07 Jan A Hard Sell
Jennifer Dudding was perplexed when her youngest son didn’t want a bar of school.
“I’m not going; I’m going to prison”
My youngest child Angus thought he was going to jail – at least that’s what he told everyone. It was excruciating to witness. He told the barista at the coffee shop, the man at the newsagent’s, and the sales assistant at the shoe store. He also mentioned his impending incarceration to my family and friends. “It’s only school,” I told him. “You’ll love it.” His reply was swift and certain: “I’m not going; I’m going to prison”.
I hadn’t anticipated Angus’s reluctance to go to school. My eldest made the transition to big school as though he’d been there for years. He was so confident that he begged to do kiss-and-drop in the first week. I thought my second child would love school, too. Angus already knew his way around the place. While waiting for his brother in the afternoon he had explored the toilets, mucked around with the bubblers and experimented on the equipment. He knew the principal’s name and the various routes from the classrooms to the oval. The canteen had been tested and given the thumbs up. So this adamant refusal to start big school had me stumped.
The months leading up to starting school are busy. Uniforms are tried on and bought, along with those tight, black, uncomfortable school shoes. Children are expected to use a lunch box and drink bottle at school, and practising these mundane tasks begins. There was a crescendo of expectation, and questions for my son such as, “Are you looking forward to big school?” became fraught when the inevitable reply was, “I’m not going; I’m going to prison”. A five year old seriously discussing a prison sentence was certainly a conversation stopper.
I know how ‘prison’ entered his lexicon. Six months before D-Day he was getting a haircut, and the hairdresser asked Angus whether he was looking forward to starting big school. He replied he had no plans to attend. The hairdresser was flummoxed and told him it was the law; thatyou have to attend school, and if you break the law you go to prison. Somehow this exchange lodged in Angus’s five-year-old brain – no school meant prison.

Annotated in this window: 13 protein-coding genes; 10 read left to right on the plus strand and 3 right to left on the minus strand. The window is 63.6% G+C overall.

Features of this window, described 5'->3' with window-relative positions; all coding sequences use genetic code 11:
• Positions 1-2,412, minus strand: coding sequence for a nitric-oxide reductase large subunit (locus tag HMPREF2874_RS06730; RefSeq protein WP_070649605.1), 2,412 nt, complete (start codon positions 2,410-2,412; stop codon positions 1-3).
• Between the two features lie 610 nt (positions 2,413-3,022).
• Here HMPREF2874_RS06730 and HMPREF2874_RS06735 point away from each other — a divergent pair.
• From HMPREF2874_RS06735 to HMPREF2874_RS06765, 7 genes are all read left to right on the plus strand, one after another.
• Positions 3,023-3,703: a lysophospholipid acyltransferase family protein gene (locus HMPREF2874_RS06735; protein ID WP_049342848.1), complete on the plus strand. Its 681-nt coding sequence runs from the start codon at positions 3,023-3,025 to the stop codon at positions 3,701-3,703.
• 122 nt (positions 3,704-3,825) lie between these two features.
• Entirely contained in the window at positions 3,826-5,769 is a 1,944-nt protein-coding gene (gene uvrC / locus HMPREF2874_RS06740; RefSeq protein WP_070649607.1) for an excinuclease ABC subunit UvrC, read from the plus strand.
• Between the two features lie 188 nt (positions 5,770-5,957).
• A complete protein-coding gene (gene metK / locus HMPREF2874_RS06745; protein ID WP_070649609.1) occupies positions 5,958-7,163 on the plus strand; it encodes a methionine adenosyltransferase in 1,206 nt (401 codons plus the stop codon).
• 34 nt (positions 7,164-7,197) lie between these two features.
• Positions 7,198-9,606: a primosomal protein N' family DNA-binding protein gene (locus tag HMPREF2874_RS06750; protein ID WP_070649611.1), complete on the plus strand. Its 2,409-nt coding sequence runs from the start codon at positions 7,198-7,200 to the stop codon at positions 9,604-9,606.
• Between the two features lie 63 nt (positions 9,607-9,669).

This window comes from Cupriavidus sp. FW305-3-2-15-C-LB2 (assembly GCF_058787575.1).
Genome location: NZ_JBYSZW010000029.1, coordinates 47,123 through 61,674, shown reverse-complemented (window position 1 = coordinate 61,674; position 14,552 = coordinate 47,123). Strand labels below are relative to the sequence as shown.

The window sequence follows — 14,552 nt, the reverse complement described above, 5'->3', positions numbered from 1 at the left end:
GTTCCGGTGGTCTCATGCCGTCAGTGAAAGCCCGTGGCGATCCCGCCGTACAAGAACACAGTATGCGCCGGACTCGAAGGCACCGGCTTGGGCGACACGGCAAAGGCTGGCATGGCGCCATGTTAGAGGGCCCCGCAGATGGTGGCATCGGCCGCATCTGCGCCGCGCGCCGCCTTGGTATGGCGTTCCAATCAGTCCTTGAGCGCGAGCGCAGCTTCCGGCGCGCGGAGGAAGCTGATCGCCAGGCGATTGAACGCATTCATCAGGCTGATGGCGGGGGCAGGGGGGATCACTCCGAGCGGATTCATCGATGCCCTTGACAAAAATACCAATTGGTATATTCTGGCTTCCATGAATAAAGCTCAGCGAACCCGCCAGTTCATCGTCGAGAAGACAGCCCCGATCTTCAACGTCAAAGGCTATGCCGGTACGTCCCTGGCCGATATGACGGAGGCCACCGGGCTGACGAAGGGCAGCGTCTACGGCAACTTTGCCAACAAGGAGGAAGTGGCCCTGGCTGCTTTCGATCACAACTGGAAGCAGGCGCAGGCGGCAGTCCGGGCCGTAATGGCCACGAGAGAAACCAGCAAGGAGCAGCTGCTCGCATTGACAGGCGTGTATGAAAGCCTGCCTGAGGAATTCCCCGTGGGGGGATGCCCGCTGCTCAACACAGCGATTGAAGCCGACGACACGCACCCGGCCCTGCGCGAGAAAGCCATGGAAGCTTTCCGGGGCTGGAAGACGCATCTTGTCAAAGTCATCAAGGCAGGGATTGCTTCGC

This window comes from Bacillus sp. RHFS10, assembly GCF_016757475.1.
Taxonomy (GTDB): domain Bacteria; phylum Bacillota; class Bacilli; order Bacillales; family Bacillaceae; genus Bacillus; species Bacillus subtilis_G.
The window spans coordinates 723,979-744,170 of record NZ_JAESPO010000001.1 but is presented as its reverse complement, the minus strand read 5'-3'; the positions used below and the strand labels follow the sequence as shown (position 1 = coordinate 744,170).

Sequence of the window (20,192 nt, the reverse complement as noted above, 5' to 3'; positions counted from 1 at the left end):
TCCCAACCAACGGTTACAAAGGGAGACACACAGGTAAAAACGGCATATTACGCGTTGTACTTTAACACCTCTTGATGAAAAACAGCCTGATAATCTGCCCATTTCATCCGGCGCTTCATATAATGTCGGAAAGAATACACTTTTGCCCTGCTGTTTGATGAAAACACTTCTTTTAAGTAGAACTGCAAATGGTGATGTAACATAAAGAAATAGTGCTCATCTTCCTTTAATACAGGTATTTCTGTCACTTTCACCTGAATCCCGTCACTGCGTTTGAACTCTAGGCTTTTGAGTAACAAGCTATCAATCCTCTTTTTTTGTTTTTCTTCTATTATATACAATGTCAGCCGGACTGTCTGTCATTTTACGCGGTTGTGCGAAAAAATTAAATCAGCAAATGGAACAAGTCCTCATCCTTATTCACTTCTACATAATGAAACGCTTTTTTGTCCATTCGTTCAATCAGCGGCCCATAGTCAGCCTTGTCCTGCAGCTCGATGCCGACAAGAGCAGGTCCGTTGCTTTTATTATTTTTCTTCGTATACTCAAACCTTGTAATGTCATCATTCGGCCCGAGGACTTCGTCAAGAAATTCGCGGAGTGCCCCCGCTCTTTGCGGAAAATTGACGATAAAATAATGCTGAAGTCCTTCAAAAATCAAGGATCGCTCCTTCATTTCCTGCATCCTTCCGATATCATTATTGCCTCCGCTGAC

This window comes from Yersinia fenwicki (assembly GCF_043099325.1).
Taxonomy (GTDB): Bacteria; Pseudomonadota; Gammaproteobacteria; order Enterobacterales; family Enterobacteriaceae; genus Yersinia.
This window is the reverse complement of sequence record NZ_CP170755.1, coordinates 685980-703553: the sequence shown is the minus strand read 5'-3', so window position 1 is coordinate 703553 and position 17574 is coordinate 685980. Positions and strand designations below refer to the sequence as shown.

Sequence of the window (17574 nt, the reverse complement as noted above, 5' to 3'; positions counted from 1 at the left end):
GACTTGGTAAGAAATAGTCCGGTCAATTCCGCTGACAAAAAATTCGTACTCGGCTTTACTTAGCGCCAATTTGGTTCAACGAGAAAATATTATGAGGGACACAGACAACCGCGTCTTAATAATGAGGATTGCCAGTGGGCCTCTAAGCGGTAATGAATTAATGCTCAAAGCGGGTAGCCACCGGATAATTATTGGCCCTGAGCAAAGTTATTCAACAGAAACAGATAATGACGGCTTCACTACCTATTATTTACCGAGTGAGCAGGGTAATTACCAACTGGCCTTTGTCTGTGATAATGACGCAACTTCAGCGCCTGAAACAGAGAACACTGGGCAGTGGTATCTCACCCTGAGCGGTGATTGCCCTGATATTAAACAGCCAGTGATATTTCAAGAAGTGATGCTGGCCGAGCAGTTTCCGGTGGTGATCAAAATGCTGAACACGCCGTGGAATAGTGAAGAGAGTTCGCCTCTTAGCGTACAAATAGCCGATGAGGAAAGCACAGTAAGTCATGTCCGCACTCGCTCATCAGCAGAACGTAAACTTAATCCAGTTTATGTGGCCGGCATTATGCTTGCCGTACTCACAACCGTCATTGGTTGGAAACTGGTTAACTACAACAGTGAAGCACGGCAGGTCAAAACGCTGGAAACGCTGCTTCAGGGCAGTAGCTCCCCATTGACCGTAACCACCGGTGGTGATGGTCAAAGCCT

It looked like the cell door was going to shut on us. As the start of school loomed, we stopped talking about the impending changes. I didn’t label his equipment with him, we didn’t engage in school-readiness literacy or numeracy exercises, and when we took a week’s vacation with his grandparents, I specifically asked them not to mention school. Angus had been consistent for five months – he was going to a penal institution. Strangely, there was very little emotion involved. He had his stock-standard reply, and he stuck to it.
So why did he not want to go to school? He had enjoyed big-school orientation, and was achieving well, academically and socially, at preschool. Change had never been an issue. Many of his peers would be attending the same school. However, one wasn’t: his best friend. It was only on the verge of the school year that our potential felon was able to express his fears.
For most of his short life, Angus had seen his best buddy four days a week. Tim really was his bestie; they spent a lot of time together. And it wasn’t that Angus didn’t want to go to big school, but that he didn’t want to go there without Tim.
My jailbird had sung, and I was able to reassure him. When the first day of school arrived, Angus started confidently and has thrived. It was a rocky six months before he started, but once his concerns were heard, processed and understood, it was relatively smooth sailing. Thankfully, prison hasn’t been mentioned since.